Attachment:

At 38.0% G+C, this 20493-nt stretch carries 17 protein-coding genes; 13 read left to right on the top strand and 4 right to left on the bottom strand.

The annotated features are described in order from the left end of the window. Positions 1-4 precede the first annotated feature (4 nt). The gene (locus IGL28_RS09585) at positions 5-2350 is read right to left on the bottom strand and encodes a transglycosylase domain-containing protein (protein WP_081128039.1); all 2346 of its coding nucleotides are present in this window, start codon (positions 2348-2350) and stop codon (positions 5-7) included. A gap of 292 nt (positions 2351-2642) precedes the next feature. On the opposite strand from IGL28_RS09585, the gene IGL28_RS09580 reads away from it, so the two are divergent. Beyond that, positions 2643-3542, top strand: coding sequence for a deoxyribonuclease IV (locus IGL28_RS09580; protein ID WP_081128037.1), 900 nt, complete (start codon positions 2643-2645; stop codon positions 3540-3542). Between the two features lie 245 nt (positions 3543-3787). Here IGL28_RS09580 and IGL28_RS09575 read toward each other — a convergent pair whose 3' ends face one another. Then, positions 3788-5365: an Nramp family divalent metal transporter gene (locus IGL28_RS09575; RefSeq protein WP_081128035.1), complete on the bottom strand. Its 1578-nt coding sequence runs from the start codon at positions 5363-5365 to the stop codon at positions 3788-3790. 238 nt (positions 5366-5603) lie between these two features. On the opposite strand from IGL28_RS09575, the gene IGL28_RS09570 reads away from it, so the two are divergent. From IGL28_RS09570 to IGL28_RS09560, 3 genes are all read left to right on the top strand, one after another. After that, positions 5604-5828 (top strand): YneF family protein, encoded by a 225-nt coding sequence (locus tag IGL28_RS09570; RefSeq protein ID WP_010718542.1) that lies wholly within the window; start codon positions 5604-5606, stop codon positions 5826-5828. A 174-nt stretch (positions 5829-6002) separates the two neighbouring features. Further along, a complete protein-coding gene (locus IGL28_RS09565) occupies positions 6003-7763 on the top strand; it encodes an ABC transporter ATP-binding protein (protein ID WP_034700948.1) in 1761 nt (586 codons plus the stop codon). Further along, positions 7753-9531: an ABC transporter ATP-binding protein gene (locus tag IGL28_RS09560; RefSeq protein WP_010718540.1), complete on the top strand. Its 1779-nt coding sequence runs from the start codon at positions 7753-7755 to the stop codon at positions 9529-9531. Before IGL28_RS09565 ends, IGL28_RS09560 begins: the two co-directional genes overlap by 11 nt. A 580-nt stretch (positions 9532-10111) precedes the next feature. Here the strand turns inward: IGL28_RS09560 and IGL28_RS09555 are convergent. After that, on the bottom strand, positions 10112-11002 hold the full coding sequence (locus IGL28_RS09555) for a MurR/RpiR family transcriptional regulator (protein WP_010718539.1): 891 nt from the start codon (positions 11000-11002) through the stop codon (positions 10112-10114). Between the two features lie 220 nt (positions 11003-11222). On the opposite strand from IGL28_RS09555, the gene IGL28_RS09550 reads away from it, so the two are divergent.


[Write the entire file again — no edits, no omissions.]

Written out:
At 38.0% G+C, this 20493-nt stretch carries 17 protein-coding genes; 13 read left to right on the top strand and 4 right to left on the bottom strand.

The annotated features are described in order from the left end of the window. Positions 1-4 precede the first annotated feature (4 nt). The gene (locus IGL28_RS09585) at positions 5-2350 is read right to left on the bottom strand and encodes a transglycosylase domain-containing protein (protein WP_081128039.1); all 2346 of its coding nucleotides are present in this window, start codon (positions 2348-2350) and stop codon (positions 5-7) included. A gap of 292 nt (positions 2351-2642) precedes the next feature. On the opposite strand from IGL28_RS09585, the gene IGL28_RS09580 reads away from it, so the two are divergent. Beyond that, positions 2643-3542, top strand: coding sequence for a deoxyribonuclease IV (locus IGL28_RS09580; protein ID WP_081128037.1), 900 nt, complete (start codon positions 2643-2645; stop codon positions 3540-3542). Between the two features lie 245 nt (positions 3543-3787). Here IGL28_RS09580 and IGL28_RS09575 read toward each other — a convergent pair whose 3' ends face one another. Then, positions 3788-5365: an Nramp family divalent metal transporter gene (locus IGL28_RS09575; RefSeq protein WP_081128035.1), complete on the bottom strand. Its 1578-nt coding sequence runs from the start codon at positions 5363-5365 to the stop codon at positions 3788-3790. 238 nt (positions 5366-5603) lie between these two features. On the opposite strand from IGL28_RS09575, the gene IGL28_RS09570 reads away from it, so the two are divergent. From IGL28_RS09570 to IGL28_RS09560, 3 genes are all read left to right on the top strand, one after another. After that, positions 5604-5828 (top strand): YneF family protein, encoded by a 225-nt coding sequence (locus tag IGL28_RS09570; RefSeq protein ID WP_010718542.1) that lies wholly within the window; start codon positions 5604-5606, stop codon positions 5826-5828. A 174-nt stretch (positions 5829-6002) separates the two neighbouring features. Further along, a complete protein-coding gene (locus IGL28_RS09565) occupies positions 6003-7763 on the top strand; it encodes an ABC transporter ATP-binding protein (protein ID WP_034700948.1) in 1761 nt (586 codons plus the stop codon). Further along, positions 7753-9531: an ABC transporter ATP-binding protein gene (locus tag IGL28_RS09560; RefSeq protein WP_010718540.1), complete on the top strand. Its 1779-nt coding sequence runs from the start codon at positions 7753-7755 to the stop codon at positions 9529-9531. Before IGL28_RS09565 ends, IGL28_RS09560 begins: the two co-directional genes overlap by 11 nt. A 580-nt stretch (positions 9532-10111) precedes the next feature. Here the strand turns inward: IGL28_RS09560 and IGL28_RS09555 are convergent. After that, on the bottom strand, positions 10112-11002 hold the full coding sequence (locus IGL28_RS09555) for a MurR/RpiR family transcriptional regulator (protein WP_010718539.1): 891 nt from the start codon (positions 11000-11002) through the stop codon (positions 10112-10114). Between the two features lie 220 nt (positions 11003-11222). On the opposite strand from IGL28_RS09555, the gene IGL28_RS09550 reads away from it, so the two are divergent.